I was forcing this place to become my home so much that I was overlooking the necessary humility I needed to have. The difficulty is, constantly behaving with humility causes constant anxiety, because you realize that you actually have no idea of what is going to happen next and how you ought to react to whatever happens. This anxiety is exhausting.

1342902911_lawrence-of-arabia-movieWithout this humility (and constant anxiety) outsiders force themselves to reduce reality down to something that they can understand, comprehend, and manage. There is a term for this used by art and literary historians (and increasingly cultural and development scholars): orientalism. In art and literature this is the depiction of Middle Eastern or East Asian cultures by artists and writers from the West. (See Lawrence of Arabia as an example.) The phrase often used by orientalist critiques is reductive repetition. Reducing aspects of culture down to something manageable and creating something that gels with these basic characteristics.

Orientalism is dangerous in development practice and rife in development studies. Consider the following from the abstract of the most cited paper on this topic:

Contemporary Africa is generally depicted as a ‘failure’. ‘Progress’ has eluded the continent throughout the 20th century, and despite new ways of thinking about the reasons for failure and possibilities for success, allusions to the ‘natural weakness and incapacity’ of Africans and their social realities remain evident in theoretical, policy and political discourse on development in Africa. The practice of ‘reductive repetition’, as identified by Abdallah Laroui and Edward Said, has been imported into African development studies from Orientalist scholarship. Reductive repetition reduces the diversity of African historical experiences and trajectories, sociocultural contexts and political situations into a set of core deficiencies for which externally generated ‘solutions’ must be devised. In the field of development studies, the notion of development is introduced to Africa as a deus ex machina [god from the machine]. (emphasis added)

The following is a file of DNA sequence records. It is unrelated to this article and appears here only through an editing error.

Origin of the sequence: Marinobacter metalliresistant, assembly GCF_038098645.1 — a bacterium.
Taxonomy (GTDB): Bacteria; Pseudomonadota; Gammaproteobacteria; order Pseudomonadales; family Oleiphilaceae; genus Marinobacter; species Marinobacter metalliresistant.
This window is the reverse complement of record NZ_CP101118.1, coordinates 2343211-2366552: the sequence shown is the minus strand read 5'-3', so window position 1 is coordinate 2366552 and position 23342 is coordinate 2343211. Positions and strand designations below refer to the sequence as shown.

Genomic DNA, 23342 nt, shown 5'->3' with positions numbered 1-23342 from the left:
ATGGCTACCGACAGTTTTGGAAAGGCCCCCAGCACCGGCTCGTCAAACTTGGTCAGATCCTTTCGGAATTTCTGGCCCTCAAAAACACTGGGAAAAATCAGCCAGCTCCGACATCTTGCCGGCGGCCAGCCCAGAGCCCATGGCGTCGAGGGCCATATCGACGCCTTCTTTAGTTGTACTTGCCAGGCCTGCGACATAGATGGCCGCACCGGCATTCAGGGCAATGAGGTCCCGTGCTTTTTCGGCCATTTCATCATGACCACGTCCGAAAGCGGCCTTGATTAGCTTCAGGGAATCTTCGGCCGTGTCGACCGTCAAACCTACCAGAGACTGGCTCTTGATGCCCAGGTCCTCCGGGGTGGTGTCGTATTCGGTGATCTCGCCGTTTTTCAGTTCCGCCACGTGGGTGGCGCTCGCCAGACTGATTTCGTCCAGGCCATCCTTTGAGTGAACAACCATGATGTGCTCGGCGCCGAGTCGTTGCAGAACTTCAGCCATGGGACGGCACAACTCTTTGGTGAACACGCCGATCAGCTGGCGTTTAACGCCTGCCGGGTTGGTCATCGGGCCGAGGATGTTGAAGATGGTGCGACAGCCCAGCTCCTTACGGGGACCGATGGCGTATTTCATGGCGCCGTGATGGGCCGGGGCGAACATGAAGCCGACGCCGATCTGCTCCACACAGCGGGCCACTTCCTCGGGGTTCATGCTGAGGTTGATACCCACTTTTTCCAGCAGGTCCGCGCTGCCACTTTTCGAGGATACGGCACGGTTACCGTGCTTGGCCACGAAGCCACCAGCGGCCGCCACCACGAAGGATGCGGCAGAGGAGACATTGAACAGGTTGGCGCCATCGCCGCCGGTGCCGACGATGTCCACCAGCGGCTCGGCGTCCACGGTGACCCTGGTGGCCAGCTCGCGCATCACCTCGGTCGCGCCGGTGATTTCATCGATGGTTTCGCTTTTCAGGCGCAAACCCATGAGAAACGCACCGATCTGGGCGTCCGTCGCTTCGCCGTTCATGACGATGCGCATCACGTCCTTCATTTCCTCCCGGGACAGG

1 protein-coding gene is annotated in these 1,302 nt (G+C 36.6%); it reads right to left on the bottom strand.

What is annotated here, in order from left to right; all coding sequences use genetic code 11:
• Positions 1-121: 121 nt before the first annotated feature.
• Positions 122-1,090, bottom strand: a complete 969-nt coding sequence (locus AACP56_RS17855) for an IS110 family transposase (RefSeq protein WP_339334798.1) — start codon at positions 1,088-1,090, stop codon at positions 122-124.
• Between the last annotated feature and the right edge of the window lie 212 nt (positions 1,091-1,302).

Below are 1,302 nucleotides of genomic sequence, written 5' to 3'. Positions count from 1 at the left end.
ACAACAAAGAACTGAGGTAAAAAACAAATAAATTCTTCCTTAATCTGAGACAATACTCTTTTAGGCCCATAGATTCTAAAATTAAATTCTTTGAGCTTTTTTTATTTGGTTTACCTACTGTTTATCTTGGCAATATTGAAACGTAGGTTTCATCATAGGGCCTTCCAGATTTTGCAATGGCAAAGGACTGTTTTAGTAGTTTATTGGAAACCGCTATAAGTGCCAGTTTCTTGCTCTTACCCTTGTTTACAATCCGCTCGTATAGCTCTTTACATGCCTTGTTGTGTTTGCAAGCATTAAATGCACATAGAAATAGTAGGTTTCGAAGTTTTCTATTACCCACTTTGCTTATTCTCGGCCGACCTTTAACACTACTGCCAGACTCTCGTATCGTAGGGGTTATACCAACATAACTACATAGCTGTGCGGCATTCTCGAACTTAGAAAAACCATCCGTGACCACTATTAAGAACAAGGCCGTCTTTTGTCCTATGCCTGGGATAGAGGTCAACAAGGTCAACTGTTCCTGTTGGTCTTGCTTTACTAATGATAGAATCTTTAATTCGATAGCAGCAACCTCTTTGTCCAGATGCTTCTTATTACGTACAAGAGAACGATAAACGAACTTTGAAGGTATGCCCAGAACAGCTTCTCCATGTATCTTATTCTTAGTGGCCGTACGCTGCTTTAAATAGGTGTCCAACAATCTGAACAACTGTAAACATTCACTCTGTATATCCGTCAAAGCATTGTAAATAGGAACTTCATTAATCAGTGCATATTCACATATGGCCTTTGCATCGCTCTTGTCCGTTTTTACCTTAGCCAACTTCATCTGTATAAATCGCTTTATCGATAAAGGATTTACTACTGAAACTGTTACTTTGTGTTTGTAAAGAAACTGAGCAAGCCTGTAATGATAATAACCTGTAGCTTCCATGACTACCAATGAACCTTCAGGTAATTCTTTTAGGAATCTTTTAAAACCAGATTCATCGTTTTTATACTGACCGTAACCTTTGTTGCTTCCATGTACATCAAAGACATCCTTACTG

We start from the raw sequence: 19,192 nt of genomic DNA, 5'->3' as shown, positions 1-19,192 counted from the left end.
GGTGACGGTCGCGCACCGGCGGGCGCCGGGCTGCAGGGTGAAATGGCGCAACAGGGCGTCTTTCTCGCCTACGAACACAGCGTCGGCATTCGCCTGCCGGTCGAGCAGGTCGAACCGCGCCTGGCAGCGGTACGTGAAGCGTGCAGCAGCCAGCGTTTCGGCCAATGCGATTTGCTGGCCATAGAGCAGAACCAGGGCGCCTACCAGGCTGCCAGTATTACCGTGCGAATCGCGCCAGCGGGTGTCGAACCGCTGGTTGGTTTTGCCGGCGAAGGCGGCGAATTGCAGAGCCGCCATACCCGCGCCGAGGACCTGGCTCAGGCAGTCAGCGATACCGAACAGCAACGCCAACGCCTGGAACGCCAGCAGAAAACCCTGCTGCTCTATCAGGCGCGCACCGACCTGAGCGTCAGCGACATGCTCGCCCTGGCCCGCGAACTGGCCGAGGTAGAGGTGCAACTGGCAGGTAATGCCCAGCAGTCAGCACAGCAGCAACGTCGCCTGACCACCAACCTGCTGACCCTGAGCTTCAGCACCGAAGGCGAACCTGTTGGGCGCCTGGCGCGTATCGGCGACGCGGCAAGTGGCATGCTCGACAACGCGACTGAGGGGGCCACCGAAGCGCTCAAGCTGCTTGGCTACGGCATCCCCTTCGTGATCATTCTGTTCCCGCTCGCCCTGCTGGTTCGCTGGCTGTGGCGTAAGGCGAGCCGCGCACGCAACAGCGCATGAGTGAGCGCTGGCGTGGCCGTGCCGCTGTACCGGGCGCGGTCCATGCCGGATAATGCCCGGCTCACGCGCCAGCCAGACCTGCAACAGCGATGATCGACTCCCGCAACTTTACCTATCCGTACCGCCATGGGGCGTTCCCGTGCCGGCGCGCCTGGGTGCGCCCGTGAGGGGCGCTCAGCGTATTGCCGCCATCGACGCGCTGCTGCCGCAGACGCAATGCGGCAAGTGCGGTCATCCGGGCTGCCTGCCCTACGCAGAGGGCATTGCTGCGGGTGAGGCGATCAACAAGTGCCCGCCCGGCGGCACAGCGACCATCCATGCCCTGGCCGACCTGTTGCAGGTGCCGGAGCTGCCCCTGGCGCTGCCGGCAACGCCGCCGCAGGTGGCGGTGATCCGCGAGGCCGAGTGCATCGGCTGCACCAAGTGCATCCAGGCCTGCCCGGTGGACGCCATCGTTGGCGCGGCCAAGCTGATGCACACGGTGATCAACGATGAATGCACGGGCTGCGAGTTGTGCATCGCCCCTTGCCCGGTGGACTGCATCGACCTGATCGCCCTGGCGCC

Said differently, outsiders suffer from ‘the god complex‘ and pretend to ‘be experts’ and ‘know what they are doing’ by bypassing humility and reducing a setting down to core deficiencies which make sense and are manageable. I find myself writing the following over and over on this blog: most development programs that fail, fail because a complex situation was oversimplified.

This brings me back to my first lesson. The more I learn about the world the more I find myself saying, “I don’t know”. Perhaps this is the main reason why experience abroad is so important for a career in development work. Spending time in Kenya is not so that I will be able to understand life in Kenya. That will never fully coalesce. Experience abroad teaches you that ‘being an expert’ and ‘knowing what to do’ are impossible for an individual to achieve.

The Challenges of Simple Problems

Book Review: The Idealist: Jeffrey Sachs and the Quest to End PovertyNina Munk131010125449-idealist-cover-459xa

It is hard to come up with something to say about Nina Munk’s magnificent book that hasn’t already been said. The sincerity of this statement is proven by the fact that those very words have already been said. Due to this reality and the fact that I’ve been meaning to review this book since I read it several months ago; I will review Nina’s work by reviewing the most popular reviews already written. Four key lessons stick out to me while reading the actual book and its many reviews.

Nina spent the better part of six years following Jeff Sachs around to meetings with African diplomats, to seminars with large aid agencies, and flash-mob appearances in various rural African villages. She also spent considerable time in two of the Millennium Villages. Dertu, an arid Kenyan village close to the Somali boarder and, Ruhiira, a village in Western Uganda.

Joe Nocera in a New York Times Op-Ed sets the stage:

Nina Munk’s new book, “The Idealist,” is about the well-known economist Jeffrey Sachs and his “quest to end poverty,” as the subtitle puts it. I know: That subtitle sounds like classic book-industry hyperbole, but, in this case, it’s not. That really is what Sachs has been trying to do. The question of whether or not he is succeeding is where things get tricky.